From the Arizona Daily Star;
The Catalina Foothills, an area synonymous with growth and prestige for the past 70 years, is losing residents.
It was one of just three Pima County communities to show population declines in the 2010 census, along with the southeast-side neighborhood of Littletown and the old mining town of Ajo.
The Foothills, where household income approaches twice the norm in Pima County, lost nearly 3,000 people from 2010 to a population of 50,796, U.S. census figures show. It is the first time since the area was developed in the 1930s that it lost population, said David Taylor, a retired planner and longtime demographer who happens to live in the Foothills.
For as long as anyone can remember, the Foothills has been considered one of the most desirable places in Pima County to live. The average sales price for a home there runs about $375,000 today.
First developed in the 1930s by pioneer developer John Murphey, the Foothills has long proven attractive in part simply because it lies literally in the shadow of the Catalina Mountains, right next to the Coronado National Forest. It’s also drawn many people because of its own rolling hills and ridges and because of the many large-lot subdivisions, particularly in older areas, that left plenty of natural open space.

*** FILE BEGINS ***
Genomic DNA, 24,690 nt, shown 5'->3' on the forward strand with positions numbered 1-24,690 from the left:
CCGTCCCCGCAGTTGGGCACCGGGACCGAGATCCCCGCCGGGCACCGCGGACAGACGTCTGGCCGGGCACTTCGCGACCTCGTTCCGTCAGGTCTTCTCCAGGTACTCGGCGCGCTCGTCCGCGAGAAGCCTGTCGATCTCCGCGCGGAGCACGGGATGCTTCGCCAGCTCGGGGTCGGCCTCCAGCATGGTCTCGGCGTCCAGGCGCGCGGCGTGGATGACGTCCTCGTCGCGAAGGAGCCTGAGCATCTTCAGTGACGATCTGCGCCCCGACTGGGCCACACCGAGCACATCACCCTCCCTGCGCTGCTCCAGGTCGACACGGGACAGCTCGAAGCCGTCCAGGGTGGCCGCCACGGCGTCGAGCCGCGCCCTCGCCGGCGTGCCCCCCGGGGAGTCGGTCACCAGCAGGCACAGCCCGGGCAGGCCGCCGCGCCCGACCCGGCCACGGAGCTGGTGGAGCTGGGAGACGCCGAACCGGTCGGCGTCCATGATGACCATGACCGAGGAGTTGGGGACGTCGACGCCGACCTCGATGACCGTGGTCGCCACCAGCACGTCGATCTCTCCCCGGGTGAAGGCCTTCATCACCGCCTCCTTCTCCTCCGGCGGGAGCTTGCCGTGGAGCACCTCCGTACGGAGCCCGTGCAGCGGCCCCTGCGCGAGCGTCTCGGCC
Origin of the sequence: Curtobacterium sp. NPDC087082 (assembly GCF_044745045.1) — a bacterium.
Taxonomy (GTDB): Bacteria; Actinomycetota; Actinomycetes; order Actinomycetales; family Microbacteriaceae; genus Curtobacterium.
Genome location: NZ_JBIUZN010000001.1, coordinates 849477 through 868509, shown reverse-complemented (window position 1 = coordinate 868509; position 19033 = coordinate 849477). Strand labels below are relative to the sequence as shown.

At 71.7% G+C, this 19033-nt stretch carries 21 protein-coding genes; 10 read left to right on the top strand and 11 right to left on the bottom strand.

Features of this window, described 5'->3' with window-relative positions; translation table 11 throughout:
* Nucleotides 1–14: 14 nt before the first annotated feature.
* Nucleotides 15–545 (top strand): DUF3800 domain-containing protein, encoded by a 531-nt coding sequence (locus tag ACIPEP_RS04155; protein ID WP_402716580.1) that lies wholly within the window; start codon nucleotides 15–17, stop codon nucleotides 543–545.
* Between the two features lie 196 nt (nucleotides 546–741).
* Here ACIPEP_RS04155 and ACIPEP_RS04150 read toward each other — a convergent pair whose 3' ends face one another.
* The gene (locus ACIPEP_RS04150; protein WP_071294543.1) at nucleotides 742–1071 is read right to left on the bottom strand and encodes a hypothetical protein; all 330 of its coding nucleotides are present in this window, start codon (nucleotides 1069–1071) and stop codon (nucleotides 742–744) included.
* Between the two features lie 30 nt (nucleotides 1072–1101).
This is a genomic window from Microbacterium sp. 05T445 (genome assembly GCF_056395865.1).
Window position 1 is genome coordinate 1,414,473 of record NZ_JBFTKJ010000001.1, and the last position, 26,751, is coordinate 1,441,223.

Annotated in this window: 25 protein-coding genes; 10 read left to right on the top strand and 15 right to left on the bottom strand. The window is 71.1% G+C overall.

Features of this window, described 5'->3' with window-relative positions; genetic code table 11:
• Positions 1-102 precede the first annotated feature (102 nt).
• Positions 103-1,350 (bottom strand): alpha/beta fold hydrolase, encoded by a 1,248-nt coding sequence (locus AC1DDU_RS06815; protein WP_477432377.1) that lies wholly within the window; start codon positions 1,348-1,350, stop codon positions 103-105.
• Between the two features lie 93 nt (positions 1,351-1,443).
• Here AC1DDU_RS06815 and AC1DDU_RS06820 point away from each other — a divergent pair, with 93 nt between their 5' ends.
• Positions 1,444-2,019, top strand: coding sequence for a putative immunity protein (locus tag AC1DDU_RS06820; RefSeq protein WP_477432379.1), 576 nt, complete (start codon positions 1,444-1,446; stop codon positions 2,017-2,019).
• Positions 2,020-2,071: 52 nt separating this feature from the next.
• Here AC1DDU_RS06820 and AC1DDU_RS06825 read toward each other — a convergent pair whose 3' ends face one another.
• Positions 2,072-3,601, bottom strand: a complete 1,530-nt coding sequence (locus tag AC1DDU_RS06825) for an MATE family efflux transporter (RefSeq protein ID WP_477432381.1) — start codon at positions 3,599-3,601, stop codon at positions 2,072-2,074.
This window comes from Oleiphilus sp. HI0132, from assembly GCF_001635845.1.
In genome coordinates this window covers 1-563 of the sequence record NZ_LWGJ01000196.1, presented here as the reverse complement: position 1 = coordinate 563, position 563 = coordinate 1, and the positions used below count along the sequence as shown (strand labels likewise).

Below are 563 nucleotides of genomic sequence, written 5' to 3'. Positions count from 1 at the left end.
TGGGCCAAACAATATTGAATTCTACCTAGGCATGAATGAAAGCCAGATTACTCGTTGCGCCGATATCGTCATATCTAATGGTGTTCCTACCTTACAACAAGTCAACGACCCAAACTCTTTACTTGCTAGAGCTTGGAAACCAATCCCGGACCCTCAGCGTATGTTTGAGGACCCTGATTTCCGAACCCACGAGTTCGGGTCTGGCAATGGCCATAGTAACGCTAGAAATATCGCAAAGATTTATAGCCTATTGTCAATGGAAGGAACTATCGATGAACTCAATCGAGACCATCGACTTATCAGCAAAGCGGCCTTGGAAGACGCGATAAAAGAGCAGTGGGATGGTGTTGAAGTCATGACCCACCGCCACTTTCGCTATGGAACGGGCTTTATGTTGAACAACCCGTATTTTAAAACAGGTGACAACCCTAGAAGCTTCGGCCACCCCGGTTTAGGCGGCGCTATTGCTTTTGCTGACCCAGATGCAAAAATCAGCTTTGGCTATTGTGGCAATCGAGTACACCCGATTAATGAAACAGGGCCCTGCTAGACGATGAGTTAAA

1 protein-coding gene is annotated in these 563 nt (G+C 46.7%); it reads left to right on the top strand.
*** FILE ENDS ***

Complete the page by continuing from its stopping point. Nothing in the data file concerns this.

Will Pew, a lifelong Foothills resident and president of a neighborhood association there, said he wasn’t troubled at the reported population decline in the Catalina Foothills.
“Having grown up here, I don’t necessarily think more people is a good thing. In the past, it felt like there was more wide open space here, and I’m not against people moving in, but it has not necessarily improved the quality of life here,” said Pew, who is president of the Catalina Foothills Association, which was founded in 1956 to represent an area that was developed by pioneer builder Murphey.